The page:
• Also, in collaboration with ARS’ Sino-American Biological Control Laboratory and the Chinese Academy of Forestry, work has been initiated to define the natural complex of the ALB and related beetles in China, information necessary for importation of natural enemies of the beetle. A wasp and a parasitic beetle show particular promise as biological control agents. Finally, improved methods for detecting infested trees are being developed in collaboration with the State University of New York at Syracuse. Movements by ALB larvae can be differentiated from carpenter ants, even against significant background noise. Currently, APHIS is relying on sight to identify beetle holes in trees to determine which trees need to be removed.

  • In cooperation with Cornell University, work is underway to identify and develop pathogens from the ALB’s native distribution, as well as to evaluate North American strains of a fungal pathogen used extensively to control beetle pests (including development of bait trap methods for pathogen auto-dissemination), to develop wood-and cellulose-based diets for rearing ALB, to translate Chinese literature and, in cooperation with Beltsville, Maryland, to prepare an identification guide. IPM support is being provided to Newark, Delaware.

  • USDA is working with many partners with other Federal agencies, universities, local and State governments to increase public awareness and participation in combating this serious pest.

Glassy-winged Sharpshooter (GWSS), Xylella fastidiosa /Pierce’s Disease (PD)

  • GWSS strains cause a number of devastating diseases of agricultural crops, ornamentals, and forest and shade trees. These include PD of grapevines, almond leaf scorch, phony peach, plum leaf scald, oleander leaf scorch, and leaf scorch diseases of oaks, maples and sycamores.

  • With the arrival of the GWSS vector in southern California in the mid-1990’s, potential damage to agricultural and ornamental crops is now acute. Over 700,000 acres of wine, table, and raisin grapes in California are threatened (current value $2.8 billion per year), as is California’s $9 billion per year wine industry. California growers have no effective means for controlling PD or its GWSS vector.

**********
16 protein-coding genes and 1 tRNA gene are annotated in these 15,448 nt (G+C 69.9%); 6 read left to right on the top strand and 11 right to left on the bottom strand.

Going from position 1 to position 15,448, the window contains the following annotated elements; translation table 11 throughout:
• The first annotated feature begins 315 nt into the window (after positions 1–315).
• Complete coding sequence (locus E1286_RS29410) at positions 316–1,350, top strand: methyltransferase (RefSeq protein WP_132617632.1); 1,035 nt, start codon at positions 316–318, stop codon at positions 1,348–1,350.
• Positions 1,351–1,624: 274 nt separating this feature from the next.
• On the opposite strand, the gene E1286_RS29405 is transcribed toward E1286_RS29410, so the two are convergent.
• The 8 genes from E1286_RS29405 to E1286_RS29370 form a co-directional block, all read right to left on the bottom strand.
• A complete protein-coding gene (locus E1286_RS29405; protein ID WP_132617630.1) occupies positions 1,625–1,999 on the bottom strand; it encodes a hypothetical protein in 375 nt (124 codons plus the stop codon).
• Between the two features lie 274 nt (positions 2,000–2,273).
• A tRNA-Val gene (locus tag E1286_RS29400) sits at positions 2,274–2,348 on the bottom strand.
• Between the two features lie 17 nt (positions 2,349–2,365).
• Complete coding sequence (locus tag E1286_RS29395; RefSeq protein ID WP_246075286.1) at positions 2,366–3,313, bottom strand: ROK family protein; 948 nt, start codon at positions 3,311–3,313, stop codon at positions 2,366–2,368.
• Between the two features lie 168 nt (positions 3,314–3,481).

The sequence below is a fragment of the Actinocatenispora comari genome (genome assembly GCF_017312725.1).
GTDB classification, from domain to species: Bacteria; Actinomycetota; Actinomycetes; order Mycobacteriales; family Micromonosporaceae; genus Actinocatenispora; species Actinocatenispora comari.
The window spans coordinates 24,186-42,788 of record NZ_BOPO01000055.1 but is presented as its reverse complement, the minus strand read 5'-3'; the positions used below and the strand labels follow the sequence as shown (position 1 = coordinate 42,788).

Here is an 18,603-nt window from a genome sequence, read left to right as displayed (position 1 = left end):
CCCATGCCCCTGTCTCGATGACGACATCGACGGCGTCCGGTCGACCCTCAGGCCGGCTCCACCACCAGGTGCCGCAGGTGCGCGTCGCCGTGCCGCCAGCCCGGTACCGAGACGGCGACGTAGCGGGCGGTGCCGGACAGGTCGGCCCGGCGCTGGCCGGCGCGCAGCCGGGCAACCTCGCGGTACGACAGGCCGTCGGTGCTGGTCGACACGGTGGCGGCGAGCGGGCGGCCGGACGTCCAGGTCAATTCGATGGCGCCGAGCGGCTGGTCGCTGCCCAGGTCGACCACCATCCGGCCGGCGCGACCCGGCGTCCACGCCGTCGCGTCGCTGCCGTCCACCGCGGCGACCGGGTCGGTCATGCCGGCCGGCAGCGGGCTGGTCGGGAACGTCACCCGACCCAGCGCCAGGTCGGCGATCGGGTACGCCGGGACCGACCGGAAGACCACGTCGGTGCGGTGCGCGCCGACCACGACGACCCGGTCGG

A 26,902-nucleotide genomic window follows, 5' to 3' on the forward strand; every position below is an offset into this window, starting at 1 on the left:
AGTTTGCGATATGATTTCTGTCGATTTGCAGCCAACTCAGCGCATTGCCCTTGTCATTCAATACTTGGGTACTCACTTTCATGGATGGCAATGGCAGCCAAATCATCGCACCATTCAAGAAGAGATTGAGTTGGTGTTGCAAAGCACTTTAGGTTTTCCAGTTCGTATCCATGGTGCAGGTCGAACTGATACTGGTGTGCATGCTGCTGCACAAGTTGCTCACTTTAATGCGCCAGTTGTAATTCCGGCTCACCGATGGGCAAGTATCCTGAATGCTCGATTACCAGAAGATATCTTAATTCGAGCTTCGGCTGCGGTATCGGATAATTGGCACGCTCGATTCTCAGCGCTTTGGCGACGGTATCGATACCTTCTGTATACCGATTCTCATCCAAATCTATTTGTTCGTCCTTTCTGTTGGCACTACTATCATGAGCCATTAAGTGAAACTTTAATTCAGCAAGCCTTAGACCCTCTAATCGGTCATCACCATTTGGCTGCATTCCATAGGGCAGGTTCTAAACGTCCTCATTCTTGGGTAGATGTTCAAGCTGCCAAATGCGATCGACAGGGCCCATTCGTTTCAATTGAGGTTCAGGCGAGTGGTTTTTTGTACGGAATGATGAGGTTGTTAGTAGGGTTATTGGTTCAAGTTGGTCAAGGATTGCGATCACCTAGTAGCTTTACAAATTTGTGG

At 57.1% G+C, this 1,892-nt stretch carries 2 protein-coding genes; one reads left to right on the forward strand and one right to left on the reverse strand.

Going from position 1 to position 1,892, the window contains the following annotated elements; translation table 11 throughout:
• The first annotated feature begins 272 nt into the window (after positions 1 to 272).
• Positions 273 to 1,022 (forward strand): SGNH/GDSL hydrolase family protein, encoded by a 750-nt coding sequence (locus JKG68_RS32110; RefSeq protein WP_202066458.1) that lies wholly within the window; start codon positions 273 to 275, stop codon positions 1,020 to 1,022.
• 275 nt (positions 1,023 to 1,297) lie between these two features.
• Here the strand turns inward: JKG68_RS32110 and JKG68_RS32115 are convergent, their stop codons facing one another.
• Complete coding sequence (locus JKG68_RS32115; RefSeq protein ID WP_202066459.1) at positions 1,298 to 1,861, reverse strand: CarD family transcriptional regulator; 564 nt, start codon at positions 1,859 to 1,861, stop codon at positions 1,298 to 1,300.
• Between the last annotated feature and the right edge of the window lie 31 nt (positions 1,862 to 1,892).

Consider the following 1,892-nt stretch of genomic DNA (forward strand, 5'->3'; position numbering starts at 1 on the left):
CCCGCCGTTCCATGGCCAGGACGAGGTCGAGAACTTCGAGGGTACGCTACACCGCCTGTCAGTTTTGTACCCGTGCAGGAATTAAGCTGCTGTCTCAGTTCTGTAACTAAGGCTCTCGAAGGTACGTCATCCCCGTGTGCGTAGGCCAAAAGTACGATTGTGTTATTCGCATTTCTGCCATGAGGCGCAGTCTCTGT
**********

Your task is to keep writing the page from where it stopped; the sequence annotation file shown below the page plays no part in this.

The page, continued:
• On January 21, 2000, Deputy Secretary Richard E. Rominger and ARS Administrator Floyd P. Horn charged the Agricultural Research Service (ARS) Pacific West Area and National Program Staff to assess research and implementation needs for combating the GWSS and PD epidemic. On February 17-18, 2000, ARS convened a Response Team of senior level technical experts and program managers to provide this assessment.

  • The near-term focus is reduction of GWSS populations, since methods to combat PD directly are more problematic.

  • In late 1999, APHIS allocated temporary funding ($360,000) for insecticide treatments to citrus and grapes. APHIS, ARS [represented by T. Henneberry (Phoenix) and E. Civerolo (Davis)], and the California Department of Agriculture (CDFA) are coordinating a pesticide trial on citrus, expanding pesticide trials to grapes, and developing a plan for the 2000 season. Particular attention will be given to immediate treatment of grapevines at the border of the vineyards, where GWSS adults were observed by the Team to be accumulating.

  • ARS provided $100,000 temporary funding in FY 1999 to the University of California (UC) as part of a greater effort to develop an integrated pest management plan for PD. These funds will be used to determine GWSS biology (UC-Riverside) and behavior and to develop molecular markers for identifying host resistance genes in grape (UC-Davis).